Plant of the Month: February

Daphne bholua ‘Jacqueline Postill’

by Sue Gray

February can be a rather miserable month in the garden; whilst there are signs of hope of things to come, a plant that really ‘does its thing’ at this time of year is extremely welcome, and Daphne bholua ‘Jacqueline Postill’ is just that.

Daphne bholua ‘Jacqueline Postill’

Daphne bholua is a species of shrub from Nepal, where it grows in the Himalayas and other mountain ranges to a height of 3,500 metres.  There are a number of named varieties but by far the most freely available is ‘Jacqueline Postill’.  This may be because it was bred by Alan Postill, a ‘Master Propagator and Plant Breeder’ at Hilliers, who named it for his wife, and was presumably distributed by them.

It is a slender, medium sized shrub reaching to about 2.5m in height, which is described as ‘semi-evergreen’.  In the milder winters that we are now experiencing, I find it reliably evergreen which, if as happened mid-January this year, there is a heavy downfall of snow, the branches can be weighed down, causing the stems to splay out if the snow is not removed soon enough.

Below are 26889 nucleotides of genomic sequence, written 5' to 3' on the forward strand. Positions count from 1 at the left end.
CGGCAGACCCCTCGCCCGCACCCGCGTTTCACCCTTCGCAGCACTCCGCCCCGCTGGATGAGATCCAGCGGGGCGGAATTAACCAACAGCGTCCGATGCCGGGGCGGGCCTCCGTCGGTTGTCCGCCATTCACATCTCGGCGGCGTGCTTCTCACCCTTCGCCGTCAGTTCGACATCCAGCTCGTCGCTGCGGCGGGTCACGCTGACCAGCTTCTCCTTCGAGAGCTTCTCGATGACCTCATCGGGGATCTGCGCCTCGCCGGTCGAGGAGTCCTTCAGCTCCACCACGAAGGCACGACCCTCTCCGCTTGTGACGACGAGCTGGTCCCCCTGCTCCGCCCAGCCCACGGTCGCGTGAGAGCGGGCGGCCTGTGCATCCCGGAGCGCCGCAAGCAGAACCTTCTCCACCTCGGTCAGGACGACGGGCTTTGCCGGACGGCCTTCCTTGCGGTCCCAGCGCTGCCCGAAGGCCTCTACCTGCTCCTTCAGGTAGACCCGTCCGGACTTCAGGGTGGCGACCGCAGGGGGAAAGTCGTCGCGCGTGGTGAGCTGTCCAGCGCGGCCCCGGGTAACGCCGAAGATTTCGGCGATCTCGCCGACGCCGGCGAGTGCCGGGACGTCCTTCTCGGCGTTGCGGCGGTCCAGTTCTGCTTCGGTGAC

Flowers appear as deep pink buds, opening to pale pink/white flowers which emit a lovely perfume.  If, as we sometimes do, we get a ‘balmy’ February day, the scent can be appreciated throughout the garden, but even on not so good days, at closer quarters, the fragrance is lovely.

The only downside I have found with the shrub is that it can sucker quite freely.  I have lifted several and potted them up, but to date they have not grown much.  Andy McIndoe recommends severing the root from the parent plant and leaving to develop its own root system before lifting the new plant, but I am never patient enough, which probably explains why mine do not flourish.

Daphne bholua ‘Jacqueline Postill’ holds the Award of Garden Merit and is, in my mind, a very worthwhile plant in any garden.

Sue Gray

Picture courtesy of the HPS Image Library

P.S. This plant has been the subject of a previous Plant of the Month blog by Jane Orton –  if you would like to see it, click here

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